As you can hear in my sound piece, when I came out from the escalator and made my way to foot of the Grande Arche I found a huddle of people getting very excited about an autonomous electric bus that carries people like me who these days often find it a stretch to walk too far.
Forsaking the bus on this occasion though, I walked from the Grande Arche to Les Quatre Temps shopping centre (centre commercial) on the southern side of the parvis of La Défense, reportedly one of the most visited shopping centres in France.
Inside Les Quatre Temps
The 120,000 m2 shopping center was completely renovated between 2006 and 2008. The renovation took place in several phases and involved the interior spaces, the exterior facades and the shops. At first, the shopping mall was extended to the west, encompassing the former colline de l’automobile. This extension, located on the 3rd floor of the center called “The Dome” included twenty-two restaurants and a new sixteen screen multiplex cinema, UGC Cine Cité La Défense. The renovation to the east, included a Castorama store replacing the original UGC cinema. The exterior facades of Les Quatre Temps are currently undergoing further renovation.
Looking ahead, a new station, part of the Grand Paris Express, is to be built under Les Quatre Temps. It is due to be completed in 2027.
Inside Les Quatre Temps
Coming out of Les Quatre Temps I came upon this man sitting on the steps playing his drum.
When it was first installed, the statue La Défense de Paris, to which I referred earlier, was installed in the middle of a roundabout at a busy road junction. As the business district of La Défense was being developed, the statue was moved several times; the current parvis of La Défense was built over the site of the roundabout. In January 2017, the statue was moved to the place where it now stands, just beyond the Fontaine monumentale.
The Fontaine monumentale was created by Yaacov Agam, an Israeli sculptor and experimental artist best known for his contributions to optical and kinetic art. The fountain’s 57m by 26m pool has a polymorphic mosaic surface comprising enamel of different colours made in Venice. The fountain is powered by 66 vertical autonomous water jets shooting water up to 14 meters.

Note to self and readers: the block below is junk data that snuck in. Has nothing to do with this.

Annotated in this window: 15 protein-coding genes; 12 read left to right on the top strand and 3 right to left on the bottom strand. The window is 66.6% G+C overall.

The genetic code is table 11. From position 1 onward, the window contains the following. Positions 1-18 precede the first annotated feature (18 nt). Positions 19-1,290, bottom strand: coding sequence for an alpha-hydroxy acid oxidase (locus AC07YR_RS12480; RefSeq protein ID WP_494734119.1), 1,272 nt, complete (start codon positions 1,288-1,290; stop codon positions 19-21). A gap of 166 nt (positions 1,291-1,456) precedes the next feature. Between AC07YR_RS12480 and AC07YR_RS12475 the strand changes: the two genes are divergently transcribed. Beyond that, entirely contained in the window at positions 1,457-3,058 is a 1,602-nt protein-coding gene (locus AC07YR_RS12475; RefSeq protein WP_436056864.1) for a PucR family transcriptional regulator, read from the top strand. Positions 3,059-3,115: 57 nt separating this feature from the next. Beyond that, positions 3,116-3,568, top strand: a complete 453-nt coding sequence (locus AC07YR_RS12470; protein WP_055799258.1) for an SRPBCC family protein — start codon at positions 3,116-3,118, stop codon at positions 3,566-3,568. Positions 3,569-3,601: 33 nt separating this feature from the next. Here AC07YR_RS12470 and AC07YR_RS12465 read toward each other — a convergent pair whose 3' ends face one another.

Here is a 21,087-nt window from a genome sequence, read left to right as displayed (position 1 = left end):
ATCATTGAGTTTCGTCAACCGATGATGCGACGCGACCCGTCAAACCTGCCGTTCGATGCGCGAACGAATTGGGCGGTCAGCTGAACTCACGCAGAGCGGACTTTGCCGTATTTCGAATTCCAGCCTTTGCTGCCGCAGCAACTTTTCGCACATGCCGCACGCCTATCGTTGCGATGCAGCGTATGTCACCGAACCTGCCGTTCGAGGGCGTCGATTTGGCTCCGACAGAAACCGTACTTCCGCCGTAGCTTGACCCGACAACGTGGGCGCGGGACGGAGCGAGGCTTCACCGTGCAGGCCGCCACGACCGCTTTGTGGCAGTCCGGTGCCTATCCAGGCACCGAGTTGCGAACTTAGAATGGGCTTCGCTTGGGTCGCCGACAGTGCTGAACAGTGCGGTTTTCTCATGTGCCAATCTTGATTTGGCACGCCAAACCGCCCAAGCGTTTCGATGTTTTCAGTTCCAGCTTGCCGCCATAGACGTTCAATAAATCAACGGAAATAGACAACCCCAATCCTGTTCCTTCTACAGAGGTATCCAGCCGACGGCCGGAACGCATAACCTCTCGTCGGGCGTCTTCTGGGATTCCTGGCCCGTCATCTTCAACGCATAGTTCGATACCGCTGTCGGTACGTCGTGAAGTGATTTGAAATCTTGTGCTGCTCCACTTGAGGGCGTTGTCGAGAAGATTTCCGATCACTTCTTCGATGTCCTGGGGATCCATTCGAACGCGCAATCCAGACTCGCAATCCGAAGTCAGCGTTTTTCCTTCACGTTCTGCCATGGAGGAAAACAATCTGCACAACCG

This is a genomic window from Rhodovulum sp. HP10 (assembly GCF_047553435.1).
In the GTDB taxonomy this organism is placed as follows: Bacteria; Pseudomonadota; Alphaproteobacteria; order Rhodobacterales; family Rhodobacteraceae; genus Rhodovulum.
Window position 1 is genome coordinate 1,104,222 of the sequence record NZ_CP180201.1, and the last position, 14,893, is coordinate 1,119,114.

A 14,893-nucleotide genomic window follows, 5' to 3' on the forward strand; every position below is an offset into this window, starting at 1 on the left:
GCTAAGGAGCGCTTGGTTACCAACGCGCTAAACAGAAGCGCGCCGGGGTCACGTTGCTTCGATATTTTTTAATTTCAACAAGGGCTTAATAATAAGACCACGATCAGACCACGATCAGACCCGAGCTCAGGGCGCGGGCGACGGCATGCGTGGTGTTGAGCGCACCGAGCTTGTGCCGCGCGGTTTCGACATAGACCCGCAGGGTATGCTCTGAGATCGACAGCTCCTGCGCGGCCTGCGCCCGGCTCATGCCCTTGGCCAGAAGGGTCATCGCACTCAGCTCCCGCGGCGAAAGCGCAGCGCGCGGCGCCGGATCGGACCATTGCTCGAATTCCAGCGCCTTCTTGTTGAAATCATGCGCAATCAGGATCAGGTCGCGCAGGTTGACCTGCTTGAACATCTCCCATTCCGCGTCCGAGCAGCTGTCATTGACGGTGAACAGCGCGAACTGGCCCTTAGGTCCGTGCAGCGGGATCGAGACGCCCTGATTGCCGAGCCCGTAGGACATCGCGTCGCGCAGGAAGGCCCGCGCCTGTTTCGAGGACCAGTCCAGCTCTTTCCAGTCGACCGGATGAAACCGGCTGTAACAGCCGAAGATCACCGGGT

Incidentally, recording the sounds of a fountain is not as easy as you might think!
To complete my exploration I walked back to northern side of the parvis to the very distinctive CNIT.
Built in 1958, the CNIT (Centre des nouvelles industries et technologies) was the first building to be built in La Défense. Its characteristic shape is due to the triangular plot it occupies. Since it was built, it has undergone two major renovations; in 1988 and 2009.
Designed by the architects Robert Camelot, Jean de Mailly and Bernard Zehrfuss, the most distinctive feature of the CNIT is its freestanding 22,500 m2 reinforced concrete vaulted roof, which has a span of 218 meters and is only 6 cm thick.
Today the CNIT houses offices and a two-level shopping centre hosting enterprises like Fnac, Decathalon, Habitat, La Poste and Monoprix as well as a several restaurants and a Hilton hotel.
A station, part of the extension of RER Line E is to be built under the CNIT and is expected to open in 2020.
The CNIT with its distinctive concrete roof
I couldn’t possibly leave La Défense without stopping to look at La Pouce, César Baldaccini’s iconic sculpture of a 40-foot thumb in Place Carpeaux next to the CNIT.
Baldaccini created this sculpture from an enlarged moulding of his own thumb using the 3-D pantographic technique.
To digress for a moment:
I used to work in La Défense. For thirteen years my office was in the Ernst & Young building (the tall building on the left in the picture above) so every time I went to my office I used to walk past Baldaccini’s 18-ton, cast iron thumb.